How to survive the due diligence process

There aren’t a lot of differences between buying real estate through a traditional broker and buying real estate at auction. Both forms involve bidding and negotiating with a seller in one form or another, and both try to close within 30 days. One of the key differences to buying at auction, however, comes in what happens in those 30 days.

With a traditional real estate purchase, appraisals and inspections are conducted after a price is agreed upon, but before closing, providing the option to negotiate and compromise on any surprise costs throughout the process.

With an auction, however, all the “homework” is conducted prior to the purchase. For a seller, one of the benefits of using the auction method is that it provides him a time-specific date to sell and close on his property. With that, he sacrifices some of the price he may receive, which is passed on to the buyer. After you’ve done your research on the front end, be sure to calculate whatever faults you find into your high bid price. Since most auctions sell real estate “as is, where is”, you should always know what you’re buying and bid on a non-contingent basis. If the property needs a new roof, be sure to deduct that price from your highest bid, since there’s no negotiating with the seller afterwards.

So what should you look for when you’re doing your due diligence? First of all, if you don’t have much real estate experience and are interested in buying at auction, I would recommend hiring a broker. At a J. P. King auction, you can hire a broker at no additional charge to you if you’re the winning bidder. We pay a broker that represents a buyer. These professionals can help you obtain comparable sales information and market information, along with being able to recommend someone to hire for inspections. You may also want to check for registered sex offenders, school information, and transportation and utility providers. Property information would include a home inspection report, termite inspection, taxes and insurance cost and HOAs if applicable.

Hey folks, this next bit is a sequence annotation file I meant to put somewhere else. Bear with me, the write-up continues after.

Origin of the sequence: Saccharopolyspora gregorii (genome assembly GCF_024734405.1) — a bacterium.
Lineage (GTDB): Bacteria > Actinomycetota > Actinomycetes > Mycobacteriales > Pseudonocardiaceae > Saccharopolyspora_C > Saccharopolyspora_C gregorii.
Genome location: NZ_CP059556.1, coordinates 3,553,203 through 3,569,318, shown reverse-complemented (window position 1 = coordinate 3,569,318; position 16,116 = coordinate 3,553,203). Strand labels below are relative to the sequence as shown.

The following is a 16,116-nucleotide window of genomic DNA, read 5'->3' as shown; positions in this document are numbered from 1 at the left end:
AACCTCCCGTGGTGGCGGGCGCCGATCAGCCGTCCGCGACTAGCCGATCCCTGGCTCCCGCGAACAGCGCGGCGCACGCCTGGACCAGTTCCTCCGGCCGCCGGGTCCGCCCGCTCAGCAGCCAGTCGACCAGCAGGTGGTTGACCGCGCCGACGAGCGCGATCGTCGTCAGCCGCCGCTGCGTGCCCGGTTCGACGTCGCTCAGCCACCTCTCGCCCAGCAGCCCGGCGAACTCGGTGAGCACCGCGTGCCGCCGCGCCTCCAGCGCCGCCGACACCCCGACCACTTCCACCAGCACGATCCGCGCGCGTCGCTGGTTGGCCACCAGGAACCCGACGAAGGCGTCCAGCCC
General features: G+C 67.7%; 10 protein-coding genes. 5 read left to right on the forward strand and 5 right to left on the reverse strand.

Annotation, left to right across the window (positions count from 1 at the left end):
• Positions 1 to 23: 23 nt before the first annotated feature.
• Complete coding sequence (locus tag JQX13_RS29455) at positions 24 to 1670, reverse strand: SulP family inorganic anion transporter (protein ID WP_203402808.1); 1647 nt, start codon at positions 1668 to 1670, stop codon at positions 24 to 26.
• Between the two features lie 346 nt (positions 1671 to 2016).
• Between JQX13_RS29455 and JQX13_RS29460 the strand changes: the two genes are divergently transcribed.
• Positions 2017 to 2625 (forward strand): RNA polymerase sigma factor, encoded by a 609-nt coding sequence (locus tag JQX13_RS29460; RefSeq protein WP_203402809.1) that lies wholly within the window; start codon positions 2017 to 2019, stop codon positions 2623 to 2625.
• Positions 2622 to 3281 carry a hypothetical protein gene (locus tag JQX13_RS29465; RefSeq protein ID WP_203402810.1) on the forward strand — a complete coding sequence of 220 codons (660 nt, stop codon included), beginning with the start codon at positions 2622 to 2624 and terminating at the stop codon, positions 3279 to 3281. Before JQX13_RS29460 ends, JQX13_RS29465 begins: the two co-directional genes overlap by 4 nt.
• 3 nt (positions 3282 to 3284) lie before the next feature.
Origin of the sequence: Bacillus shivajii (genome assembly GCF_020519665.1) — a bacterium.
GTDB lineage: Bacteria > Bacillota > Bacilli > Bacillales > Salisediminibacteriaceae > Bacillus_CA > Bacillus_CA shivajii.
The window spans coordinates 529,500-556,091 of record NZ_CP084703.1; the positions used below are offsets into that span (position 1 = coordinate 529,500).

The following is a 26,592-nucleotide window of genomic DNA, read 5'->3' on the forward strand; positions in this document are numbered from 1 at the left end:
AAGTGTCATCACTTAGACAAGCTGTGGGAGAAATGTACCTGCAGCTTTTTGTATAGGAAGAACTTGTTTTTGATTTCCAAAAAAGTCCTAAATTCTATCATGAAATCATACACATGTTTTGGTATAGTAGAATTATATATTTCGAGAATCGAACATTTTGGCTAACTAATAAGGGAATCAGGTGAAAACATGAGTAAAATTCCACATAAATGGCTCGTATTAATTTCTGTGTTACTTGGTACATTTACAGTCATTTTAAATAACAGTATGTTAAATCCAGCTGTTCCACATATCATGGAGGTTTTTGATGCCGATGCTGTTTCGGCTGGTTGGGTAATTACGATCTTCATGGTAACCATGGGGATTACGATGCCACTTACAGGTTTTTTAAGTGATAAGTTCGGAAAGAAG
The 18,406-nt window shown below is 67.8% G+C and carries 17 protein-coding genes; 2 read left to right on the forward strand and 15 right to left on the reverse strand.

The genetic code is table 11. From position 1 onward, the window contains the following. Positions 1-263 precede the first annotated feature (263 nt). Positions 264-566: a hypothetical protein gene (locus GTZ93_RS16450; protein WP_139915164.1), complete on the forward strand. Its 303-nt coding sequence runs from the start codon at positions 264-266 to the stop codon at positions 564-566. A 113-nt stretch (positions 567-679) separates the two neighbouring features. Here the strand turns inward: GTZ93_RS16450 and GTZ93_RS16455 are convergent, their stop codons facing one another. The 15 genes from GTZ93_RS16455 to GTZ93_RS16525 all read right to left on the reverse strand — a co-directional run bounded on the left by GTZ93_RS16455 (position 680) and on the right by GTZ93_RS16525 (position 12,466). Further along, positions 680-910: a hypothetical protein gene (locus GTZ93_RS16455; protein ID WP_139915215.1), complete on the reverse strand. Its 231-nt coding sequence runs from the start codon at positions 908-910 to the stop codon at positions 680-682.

If you do discover any problems related to the property, it is important to have professional advice, including an accurate quote to correct the property issues. In an ordinary transaction, you can ask the buyer to correct those issues or take the price out of the sales price, but that rarely is the case when purchasing at an auction. When you’ve done your due diligence and know this information on the front end, you know to adjust your price accordingly. A little personal advice, remember that most repairs cost more than expected and often lead to other updating expenses, so be sure you don’t overpay for a property.

Have you ever bought a property at an auction? How did the due diligence process work for you — better or worse — versus a traditional transaction?


~ by Craig King on February 22, 2011.

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